Immune Disorders & Inflammatory Diseases
Humans have evolved highly complex immune systems that are composed of specialized immune cells that protect the host from infection and damage. But an uncontrolled immune response such as chronic inflammation can itself inflict damage. And when the immune system is compromised by genetic mutation, individuals become more susceptible to diseases such as autoimmune disease.
Three groups also perform clinical work in affiliation with the Medical University of Vienna:
- CeMM Adjunct Principal Investigator Kaan Boztug is studying the mutations underlying immuno deficiency disorders.
- Former CeMM Principal Investigators Sylvia Knapp and Christoph Binder are working on the molecular mechanisms of innate immunity and inflammatory diseases.
Regulation of the inflammatory response
Inflammation is the first response of the innate immune system to infection or tissue damage and serves to recruit immune cells to the site of infection or tissue damage in order to eliminate pathogens and to repair damaged tissue. While our knowledge about acute inflammation is improving constantly, our understanding of the equally important process of resolution and tissue homeostasis is far less developed.
The innate immune system’s inflammatory response to invading pathogens is used to limit systemic spread of the infection and minimize tissue damage.
- Sylvia Knapp’s group is studying molecular modulators of the inflammatory response with a focus on tissue resident macrophages and their role in tissue homeostasis and the resolution of inflammation.
Atherosclerosis & immunity
While acute inflammation is commonly beneficial, chronic or persistent inflammation can ultimately damage cells and tissues, and plays a causative role in several important human diseases, like atherosclerosis, which is the cause of heart attack and stroke.
Atherosclerosis is a chronic disease characterized by damage of vessel walls that is predominantly influenced by inflammation.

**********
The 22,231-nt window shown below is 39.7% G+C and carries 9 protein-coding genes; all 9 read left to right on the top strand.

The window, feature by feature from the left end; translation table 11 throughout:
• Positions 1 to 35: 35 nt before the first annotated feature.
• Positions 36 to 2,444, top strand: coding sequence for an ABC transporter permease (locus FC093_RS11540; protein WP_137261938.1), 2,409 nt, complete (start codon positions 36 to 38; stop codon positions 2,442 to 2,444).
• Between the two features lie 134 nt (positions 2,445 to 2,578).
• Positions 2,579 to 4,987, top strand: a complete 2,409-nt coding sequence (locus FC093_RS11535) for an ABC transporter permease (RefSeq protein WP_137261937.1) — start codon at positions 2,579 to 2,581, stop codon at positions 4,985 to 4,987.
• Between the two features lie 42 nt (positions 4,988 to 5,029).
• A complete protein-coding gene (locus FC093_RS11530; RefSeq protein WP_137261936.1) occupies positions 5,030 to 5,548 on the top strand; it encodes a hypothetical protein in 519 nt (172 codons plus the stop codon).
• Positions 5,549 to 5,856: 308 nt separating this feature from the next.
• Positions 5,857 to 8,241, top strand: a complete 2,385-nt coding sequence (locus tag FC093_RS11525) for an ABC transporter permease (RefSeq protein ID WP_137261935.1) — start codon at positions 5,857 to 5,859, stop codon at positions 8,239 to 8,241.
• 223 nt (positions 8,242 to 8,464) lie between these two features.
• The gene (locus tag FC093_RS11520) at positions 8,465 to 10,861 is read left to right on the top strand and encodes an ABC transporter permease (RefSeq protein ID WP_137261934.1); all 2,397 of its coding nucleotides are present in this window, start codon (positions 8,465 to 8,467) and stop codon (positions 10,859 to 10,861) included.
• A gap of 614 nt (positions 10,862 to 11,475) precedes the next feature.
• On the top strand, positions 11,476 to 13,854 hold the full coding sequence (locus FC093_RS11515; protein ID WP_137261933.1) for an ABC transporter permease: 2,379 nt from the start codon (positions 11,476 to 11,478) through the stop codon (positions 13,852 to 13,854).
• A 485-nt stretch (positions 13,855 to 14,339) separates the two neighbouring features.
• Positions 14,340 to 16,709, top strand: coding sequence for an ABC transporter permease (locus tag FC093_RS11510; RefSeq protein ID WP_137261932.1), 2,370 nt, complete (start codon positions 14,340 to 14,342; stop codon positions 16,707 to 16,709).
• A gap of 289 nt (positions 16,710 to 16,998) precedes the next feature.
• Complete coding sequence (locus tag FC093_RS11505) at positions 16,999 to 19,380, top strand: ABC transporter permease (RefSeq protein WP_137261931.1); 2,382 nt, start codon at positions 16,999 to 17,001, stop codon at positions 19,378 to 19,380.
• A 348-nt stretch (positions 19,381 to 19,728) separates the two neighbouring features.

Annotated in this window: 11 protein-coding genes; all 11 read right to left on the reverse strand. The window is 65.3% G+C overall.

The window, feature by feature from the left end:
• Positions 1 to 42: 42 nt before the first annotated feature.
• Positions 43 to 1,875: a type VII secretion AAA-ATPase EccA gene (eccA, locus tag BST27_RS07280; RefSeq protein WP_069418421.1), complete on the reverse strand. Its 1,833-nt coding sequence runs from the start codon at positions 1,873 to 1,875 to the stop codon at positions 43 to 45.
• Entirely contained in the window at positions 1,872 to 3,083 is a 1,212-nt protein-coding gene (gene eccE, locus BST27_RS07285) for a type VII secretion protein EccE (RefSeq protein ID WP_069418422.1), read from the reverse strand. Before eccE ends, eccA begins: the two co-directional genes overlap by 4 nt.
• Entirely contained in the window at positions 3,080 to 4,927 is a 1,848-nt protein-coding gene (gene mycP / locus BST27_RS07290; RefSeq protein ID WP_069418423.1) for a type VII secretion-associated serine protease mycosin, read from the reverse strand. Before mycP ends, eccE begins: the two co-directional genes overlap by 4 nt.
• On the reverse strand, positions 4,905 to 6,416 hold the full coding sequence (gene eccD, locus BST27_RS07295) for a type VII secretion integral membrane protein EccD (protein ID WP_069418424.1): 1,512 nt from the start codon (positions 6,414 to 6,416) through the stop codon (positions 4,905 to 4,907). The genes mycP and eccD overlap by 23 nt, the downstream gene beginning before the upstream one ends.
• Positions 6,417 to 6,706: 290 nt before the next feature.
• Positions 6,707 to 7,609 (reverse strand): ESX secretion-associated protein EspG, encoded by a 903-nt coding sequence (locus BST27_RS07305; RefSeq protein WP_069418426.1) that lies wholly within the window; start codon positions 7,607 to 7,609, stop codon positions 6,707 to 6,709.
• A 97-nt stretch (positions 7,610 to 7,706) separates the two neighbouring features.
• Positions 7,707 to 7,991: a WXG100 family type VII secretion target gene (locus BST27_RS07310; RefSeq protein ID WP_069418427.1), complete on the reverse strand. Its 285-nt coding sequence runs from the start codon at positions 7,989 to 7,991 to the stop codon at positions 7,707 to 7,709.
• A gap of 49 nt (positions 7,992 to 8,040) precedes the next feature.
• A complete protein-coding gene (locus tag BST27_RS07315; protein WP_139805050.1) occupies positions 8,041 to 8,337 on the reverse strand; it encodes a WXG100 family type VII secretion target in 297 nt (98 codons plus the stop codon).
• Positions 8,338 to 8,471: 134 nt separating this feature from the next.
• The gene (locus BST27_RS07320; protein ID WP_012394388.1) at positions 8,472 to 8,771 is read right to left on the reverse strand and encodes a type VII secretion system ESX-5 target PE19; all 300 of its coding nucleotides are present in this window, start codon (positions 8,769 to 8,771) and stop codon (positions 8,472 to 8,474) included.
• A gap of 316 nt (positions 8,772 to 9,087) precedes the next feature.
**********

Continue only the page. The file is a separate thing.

- Christoph Binder’s group studies the role of the immune system in atherosclerosis and the molecular mechanisms at play. They investigate the role of oxidation-specific epitopes, which are thought to drive the inflammatory response and promote disease progression, and the role of natural antibodies, which confer protection against atherosclerosis and may be harnessed as a new therapeutic strategy for treating this common disease.
Intestinal immune homeostasis
The mammalian gut harbors trillions of bacteria that extensively modify diet and host-derived molecules, generating a number of biologically active substances with direct nutritional value and signaling capabilities. Although the overall impact of microbial colonization on the host has been characterized, the effects of dynamic changes in bacterial metabolism on intestinal physiology and mucosal immunity are currently unknown.
- Clarissa Campbell's group at CeMM studies how feeding-induced changes in microbial metabolism dynamically regulate host physiology at the intestinal mucosa by using a curated list of bacterial molecules in a candidate-based approach, combined with unbiased, metabolomics-based profiling of bacterial metabolism in fed and fasted animals. By performing in vitro screens on immune cells and intestinal organoids, they aim at identifying host targets that integrate microbial-derived cues produced in distinct absorptive states
Genomics approaches for studying immunodeficiency disorders
Patients with so-called immunodeficiency disorders inherit genetic mutations that cause defective immune systems with a reduced infection-fighting capacity. These disorders are also linked with autoimmunity, but the underlying mechanisms that cause these phenotypes are generally unclear.
- Kaan Boztug’s group analyses patients with immunodeficiency disorders using state-of-the-art genomic approaches available at CeMM including exome sequencing, in order to identify the underlying genetic mutations, and then go on to analyse their molecular functions.